H also brought 2 packs of vegan butter and I decided to put it to good use. Vegan butter is a rare thing to come by in India. It took me three batches to perfect the recipe. You can flavour it with spices of your choice. I like cardamom, lemon, five spice and star anise in my cookies – separately of course.
The cookies are extremely light, crisp and ‘melt-in-mouth’. H says ‘such stuff’ should be had with hot chocolate. Hmm… sound suggestion, no?
The cookie dough should be soft and supple, capable of being piped out of an icing bag (like ‘murukku’ or ‘chakli’ dough). If not, I suggest that you add a tbsp. of butter or coconut cream, beat the mix again till it is pipe-able. You can see that I have some typical round cookies as well as the traditional piped ones. I was just curious to see whether they roll out well. They do. But you have to be just a wee bit careful. If you want to roll them let the dough rest for 10-15 minutes, place it on your work surface and make smooth balls of small sizes. Flatten the dough between cling film, wrap and refrigerate for 15-20 minutes before rolling.
Please stick to the recipe if making for the first time. I often have readers who modify recipes and later ask me why their results varied.
I packed some of the cookies in a self-sealing paper bag that earlier held star anise. H says these cookies tasted the best of the lot. So, if you want to infuse them with flavours of your favourite spices you know what to do.
The piped cookies were piped to about 5 cm each with a large star nozzle fitted to an icing bag in which I placed the cookie dough. The round cookies were about an inch and half in diameter and about 3 – 4 mm thick.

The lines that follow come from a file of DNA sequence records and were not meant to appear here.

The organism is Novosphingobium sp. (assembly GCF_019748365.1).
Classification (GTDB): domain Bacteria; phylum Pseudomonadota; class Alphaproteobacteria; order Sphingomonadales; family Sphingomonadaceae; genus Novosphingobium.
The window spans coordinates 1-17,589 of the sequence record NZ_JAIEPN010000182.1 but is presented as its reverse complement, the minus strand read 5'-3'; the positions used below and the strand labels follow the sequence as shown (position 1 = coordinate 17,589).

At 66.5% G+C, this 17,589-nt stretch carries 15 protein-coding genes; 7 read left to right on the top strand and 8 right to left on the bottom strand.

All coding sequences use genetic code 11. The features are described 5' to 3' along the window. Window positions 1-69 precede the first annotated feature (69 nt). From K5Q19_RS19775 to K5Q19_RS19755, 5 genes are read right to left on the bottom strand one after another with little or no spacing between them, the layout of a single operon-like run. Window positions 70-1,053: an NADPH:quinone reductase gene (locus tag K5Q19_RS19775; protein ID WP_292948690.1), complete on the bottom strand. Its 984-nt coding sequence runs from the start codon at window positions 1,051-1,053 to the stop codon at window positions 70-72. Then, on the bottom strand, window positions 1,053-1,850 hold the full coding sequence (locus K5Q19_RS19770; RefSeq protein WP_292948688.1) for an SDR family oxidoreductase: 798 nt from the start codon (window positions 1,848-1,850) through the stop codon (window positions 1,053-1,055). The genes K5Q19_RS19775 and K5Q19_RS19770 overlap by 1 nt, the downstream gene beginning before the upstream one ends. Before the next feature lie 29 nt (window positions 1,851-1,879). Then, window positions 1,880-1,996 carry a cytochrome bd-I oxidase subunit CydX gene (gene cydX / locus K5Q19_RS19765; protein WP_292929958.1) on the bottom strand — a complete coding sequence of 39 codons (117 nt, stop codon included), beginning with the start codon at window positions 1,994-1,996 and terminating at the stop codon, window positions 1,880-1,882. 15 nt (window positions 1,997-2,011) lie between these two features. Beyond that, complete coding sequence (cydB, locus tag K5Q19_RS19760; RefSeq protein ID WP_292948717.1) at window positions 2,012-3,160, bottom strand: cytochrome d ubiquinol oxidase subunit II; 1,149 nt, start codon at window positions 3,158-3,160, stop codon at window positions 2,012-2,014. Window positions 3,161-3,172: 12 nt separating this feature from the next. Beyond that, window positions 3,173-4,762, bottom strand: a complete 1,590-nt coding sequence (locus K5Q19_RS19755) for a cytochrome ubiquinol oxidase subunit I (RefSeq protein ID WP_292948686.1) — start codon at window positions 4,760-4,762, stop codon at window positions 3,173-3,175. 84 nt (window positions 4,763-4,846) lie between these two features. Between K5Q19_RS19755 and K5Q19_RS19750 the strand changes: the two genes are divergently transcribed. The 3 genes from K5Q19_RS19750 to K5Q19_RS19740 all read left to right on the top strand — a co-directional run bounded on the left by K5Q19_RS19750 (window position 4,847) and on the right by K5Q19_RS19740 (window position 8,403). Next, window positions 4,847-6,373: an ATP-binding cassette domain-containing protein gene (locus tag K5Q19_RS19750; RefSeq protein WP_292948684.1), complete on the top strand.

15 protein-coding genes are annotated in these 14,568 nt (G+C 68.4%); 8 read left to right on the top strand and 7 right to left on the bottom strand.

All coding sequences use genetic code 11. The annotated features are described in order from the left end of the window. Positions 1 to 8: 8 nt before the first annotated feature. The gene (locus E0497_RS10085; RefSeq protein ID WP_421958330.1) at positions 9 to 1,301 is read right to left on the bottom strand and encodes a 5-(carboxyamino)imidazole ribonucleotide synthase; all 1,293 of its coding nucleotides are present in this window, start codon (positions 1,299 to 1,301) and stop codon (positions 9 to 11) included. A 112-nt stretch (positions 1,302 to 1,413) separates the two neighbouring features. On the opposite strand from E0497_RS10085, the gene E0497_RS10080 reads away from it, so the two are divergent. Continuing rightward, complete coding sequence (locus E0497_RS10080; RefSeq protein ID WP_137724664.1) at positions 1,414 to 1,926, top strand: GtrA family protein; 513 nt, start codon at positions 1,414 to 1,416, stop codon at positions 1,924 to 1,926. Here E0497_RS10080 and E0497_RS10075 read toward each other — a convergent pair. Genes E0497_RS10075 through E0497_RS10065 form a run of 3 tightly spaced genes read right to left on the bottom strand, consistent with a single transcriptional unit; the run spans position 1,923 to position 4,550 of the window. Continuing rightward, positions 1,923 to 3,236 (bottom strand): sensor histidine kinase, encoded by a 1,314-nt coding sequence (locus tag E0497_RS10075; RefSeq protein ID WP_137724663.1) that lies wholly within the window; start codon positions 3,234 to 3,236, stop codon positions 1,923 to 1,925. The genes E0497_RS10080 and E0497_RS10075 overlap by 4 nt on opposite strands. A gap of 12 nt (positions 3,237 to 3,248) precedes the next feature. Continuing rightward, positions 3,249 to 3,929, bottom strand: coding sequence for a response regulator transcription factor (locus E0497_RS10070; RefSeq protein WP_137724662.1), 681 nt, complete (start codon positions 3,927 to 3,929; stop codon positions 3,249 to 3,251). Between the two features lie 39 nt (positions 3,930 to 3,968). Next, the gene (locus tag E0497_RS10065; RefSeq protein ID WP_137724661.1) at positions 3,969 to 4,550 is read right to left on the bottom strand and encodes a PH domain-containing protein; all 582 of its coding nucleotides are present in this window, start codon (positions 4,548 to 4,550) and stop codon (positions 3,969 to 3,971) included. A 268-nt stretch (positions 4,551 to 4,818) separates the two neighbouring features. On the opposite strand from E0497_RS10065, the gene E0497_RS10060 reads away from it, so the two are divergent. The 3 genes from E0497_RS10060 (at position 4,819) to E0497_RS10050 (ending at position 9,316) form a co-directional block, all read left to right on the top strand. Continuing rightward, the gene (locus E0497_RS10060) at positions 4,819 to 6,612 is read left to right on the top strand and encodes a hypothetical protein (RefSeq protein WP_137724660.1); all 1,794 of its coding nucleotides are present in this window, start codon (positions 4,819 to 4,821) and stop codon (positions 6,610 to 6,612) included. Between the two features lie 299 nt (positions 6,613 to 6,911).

Back then I used almonds, refined flour (maida) and butter. This time I used hazelnuts, sweet superfine rice flour and vegan olive oil based butter to make the cookies. We were pleasantly surprised as these cookies are even better than any store bought cookies – gluten free or otherwise.
Prep Time: 20 minutes Baking Time: 12-15 minutes per batch Yield: 80-90 cookies
Dairy free, vegan butter, at room temperature – 200g
Caster sugar or powdered sugar – 150g
1 vanilla bean
A dash of pink salt
Thick coconut cream (I used canned) – About 4 tbsp / 50g
Hazelnut meal or homemade hazelnut flour (I used Bob’s Red Mill once and homemade on another occasion) – 100g
Superfine rice flour (I used ‘Nerapara idiyappam flour’) – 200g
Cornstarch / Cornflour – 200g
Oven temperature – 180 deg. Celsius.
A round 1.5″ cookie cutter for the round cookies and a large star nozzle for the piped cookies
A piping bag, silicone mat or parchment paper
Preheat oven to 180 deg. Celsius.
Whisk butter, salt, vanilla and sugar together using a hand blender till light and creamy. Add coconut cream and fold. Add the hazelnut meal into the mix and whisk again for a minute.
Sift cornflour and superfine rice flour together twice to blend. Add the mixture a cup at a time to the butter mixture and fold evenly with a wooden or silicone spatula. Continue adding the flour and mix until the dough is firm enough to be pressed out of an icing bag. It should be soft and sticky at this stage. The dough will firm up more as it rests.
To make piped cookies:
Fit an icing bag with a large size nozzle of your choice and fill some of the batter into it. Pipe out 2-3 inch long cookies onto a silicone mat or parchment paper, leaving some space in between. They do not spread much. If they spread, it indicates excess fat. You can counter by incorporating a little flour – try a tablespoon at a time. Refrigerate for 10 minutes while the oven is being pre-heated.
Pre-heat oven at 180 deg. Celsius with fan. Bake each batch for 10-12 minutes. Depending on the the size of the cookies they may bake within 8 minutes if the nozzle is small, and 12 minutes if it is a large one. Start checking after 8 minutes and if needed rotate the tray to ensure even baking.